Someplace in La Mancha

I had an uphill climb this weekend in more ways than one.  First off, I struggled my way through a few more chapters of Don Quijote in Spanish. Then I clamb my way up the seemingly vertical streets of Campo de Criptana, site of the famous knight´s strushie with the windmills.

In a life already dominated by Cervantes (living in his birthplace, hubbie working at the Cervantes Institute) here we went again.  We drove past huge, streamlined, aerogeneradores, those wonders of eolic technology that are ever more present on the Spanish landscape, to visit their ancestors of stone and wood in the Land of Giants, Tierra de Gigantes, La Mancha.

We´d stopped off in towns such as Alcázar de San Juan, like most villages painted white and cobalt blue, the signature colour of the region, so as we left our stuff at our overnight accommodation, evening was threatening to ruin our view of the windmills.  We hurried over the cobbled alleys up to the vast, natural esplanade where the windmills, much bigger than I had imagined,  stood in no discernible relationship.  We don´t mind being neighbourly, they seemed to say, but let´s not overdo it.

But we needn´t have worried.  Dusk in Campo de Criptana falls, not against blackness, but deep blue, and the windmills were floodlit.  We clowned around, tilting at windmill sails, immortalized our heads on a cut-out of Quijote and Sancho Panza, and checked out the one tourist shop, complete with its own cave house (visit 60 cents).  The 360 degree, gold sunset over the vast plains of Castilla La Mancha took our breath away. Malassie inserted the phrase un vasto paisaje, a vast landscape, at every opportunity and later used it as part of the commentary of her upcoming Littlest Pet Shop “movie”.

Little lights popped on along the side of the planicie. It was Saturday night, after all, and even here, in magical windmill land, Spaniards were heading out for a good time.  There was a restaurant, Las Musas, with the scariest, lifesize, pair of “muses” you ever saw on its white walls.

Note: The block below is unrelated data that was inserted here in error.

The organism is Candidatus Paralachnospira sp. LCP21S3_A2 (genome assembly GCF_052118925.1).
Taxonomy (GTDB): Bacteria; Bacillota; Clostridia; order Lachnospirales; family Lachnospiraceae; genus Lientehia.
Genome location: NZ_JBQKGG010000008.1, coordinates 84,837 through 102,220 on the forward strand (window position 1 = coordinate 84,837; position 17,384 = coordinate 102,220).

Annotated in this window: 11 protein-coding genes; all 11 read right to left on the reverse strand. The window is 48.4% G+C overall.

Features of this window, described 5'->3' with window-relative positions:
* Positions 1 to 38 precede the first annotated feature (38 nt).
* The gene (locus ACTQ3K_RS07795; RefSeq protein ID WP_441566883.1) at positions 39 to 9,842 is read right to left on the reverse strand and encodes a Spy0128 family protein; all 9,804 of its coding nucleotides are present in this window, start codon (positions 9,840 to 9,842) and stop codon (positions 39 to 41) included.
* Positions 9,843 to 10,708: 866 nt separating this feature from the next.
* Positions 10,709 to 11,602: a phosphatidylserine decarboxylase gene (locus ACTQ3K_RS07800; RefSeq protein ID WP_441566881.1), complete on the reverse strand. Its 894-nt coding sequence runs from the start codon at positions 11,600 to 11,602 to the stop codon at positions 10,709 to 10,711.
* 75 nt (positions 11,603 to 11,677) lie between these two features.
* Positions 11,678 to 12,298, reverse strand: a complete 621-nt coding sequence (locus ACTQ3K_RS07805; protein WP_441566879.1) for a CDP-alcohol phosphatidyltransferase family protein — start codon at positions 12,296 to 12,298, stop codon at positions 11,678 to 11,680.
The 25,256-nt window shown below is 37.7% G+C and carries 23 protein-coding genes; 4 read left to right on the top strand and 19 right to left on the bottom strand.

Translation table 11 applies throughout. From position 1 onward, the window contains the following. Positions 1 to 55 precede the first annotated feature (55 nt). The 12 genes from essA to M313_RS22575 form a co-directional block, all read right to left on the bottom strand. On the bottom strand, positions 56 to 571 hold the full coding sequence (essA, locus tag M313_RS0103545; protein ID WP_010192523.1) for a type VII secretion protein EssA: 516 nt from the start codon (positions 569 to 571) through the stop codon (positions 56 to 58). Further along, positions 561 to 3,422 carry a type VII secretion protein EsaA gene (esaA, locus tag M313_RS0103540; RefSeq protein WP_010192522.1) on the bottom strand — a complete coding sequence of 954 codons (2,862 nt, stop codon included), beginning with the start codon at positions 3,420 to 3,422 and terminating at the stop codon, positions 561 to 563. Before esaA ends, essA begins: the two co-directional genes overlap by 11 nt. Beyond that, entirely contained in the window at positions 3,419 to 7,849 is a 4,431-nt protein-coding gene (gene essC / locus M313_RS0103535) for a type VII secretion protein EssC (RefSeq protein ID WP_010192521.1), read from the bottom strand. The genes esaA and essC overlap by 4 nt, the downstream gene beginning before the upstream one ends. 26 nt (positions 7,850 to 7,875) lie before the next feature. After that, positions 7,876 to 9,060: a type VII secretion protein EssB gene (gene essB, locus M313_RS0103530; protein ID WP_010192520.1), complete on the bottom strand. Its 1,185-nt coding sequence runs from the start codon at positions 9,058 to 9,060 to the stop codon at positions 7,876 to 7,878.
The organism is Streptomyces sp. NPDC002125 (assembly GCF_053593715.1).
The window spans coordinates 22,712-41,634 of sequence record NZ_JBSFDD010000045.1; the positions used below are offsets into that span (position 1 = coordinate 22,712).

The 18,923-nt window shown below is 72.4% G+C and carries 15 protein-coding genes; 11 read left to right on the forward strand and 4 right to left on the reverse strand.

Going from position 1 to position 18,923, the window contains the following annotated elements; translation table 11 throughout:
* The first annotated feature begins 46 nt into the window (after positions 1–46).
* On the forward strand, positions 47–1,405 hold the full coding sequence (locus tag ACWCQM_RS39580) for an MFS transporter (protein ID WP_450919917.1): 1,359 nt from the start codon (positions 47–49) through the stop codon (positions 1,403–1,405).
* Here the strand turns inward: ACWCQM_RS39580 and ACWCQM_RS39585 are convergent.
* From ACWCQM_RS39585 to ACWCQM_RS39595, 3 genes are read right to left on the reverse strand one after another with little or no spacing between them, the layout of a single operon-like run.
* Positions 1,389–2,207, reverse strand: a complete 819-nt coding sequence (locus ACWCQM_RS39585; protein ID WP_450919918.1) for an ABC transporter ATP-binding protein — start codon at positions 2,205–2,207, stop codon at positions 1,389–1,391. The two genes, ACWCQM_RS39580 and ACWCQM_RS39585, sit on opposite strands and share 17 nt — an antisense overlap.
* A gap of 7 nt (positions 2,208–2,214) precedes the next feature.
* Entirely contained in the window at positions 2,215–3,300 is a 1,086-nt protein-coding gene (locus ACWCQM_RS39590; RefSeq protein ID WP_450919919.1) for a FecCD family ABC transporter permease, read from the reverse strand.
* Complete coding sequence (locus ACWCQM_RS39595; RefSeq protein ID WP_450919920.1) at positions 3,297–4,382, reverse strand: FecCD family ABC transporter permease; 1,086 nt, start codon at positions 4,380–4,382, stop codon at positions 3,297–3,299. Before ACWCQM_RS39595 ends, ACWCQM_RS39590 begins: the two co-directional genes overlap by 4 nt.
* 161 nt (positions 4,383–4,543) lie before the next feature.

There was an ancient tavern where my bottom all but touched the floor on a bench that was so old it might have to be dated by Carbon 14.  There was an epicurean shop of fine manchego wines and cheeses with a profitable little sideline of Quijote armour for visitors to dress up in.

I declined.  So did hubby, but he bought a lovely silver pin of the head “armour” worn by Don Quijote – a barber´s bacía, circular but for an arc taken out for the user´s hand.  (It´s similar to this without the hanger).

We were cold now, but as we left, sturdier and stylish españolas in fur coasts and high heels were picking their way up the cobbled slopes of cantos rodados to these few nightspots at the top of the world.  Criptana´s buildings are trimmed in cobalt blue, apparently to ward off evil, but what evil could befall these people fortunate to live at the foot of these guardian giants?

We spent the night in one of those blue buildings, not five minutes from Sardinero, Infante, Castaño, Burleta, Inca Garcilaso, Lagarto, Culebro, Pilón, Cariari, ….Yes, they have names, like fighting bulls.  La Casa del Abuelo José (Granpa Joseph´s House) is a neat complex of self-catering apartments around a small patio.  The flatlets are not only top-notch, but economical. (No, nobody´s paying me to say that). Malassie declared she wanted to live there forever.

We loved it too.  My favourite touch was that instead of the customary Bible on the nightstand, there was a copy of the Quijote.



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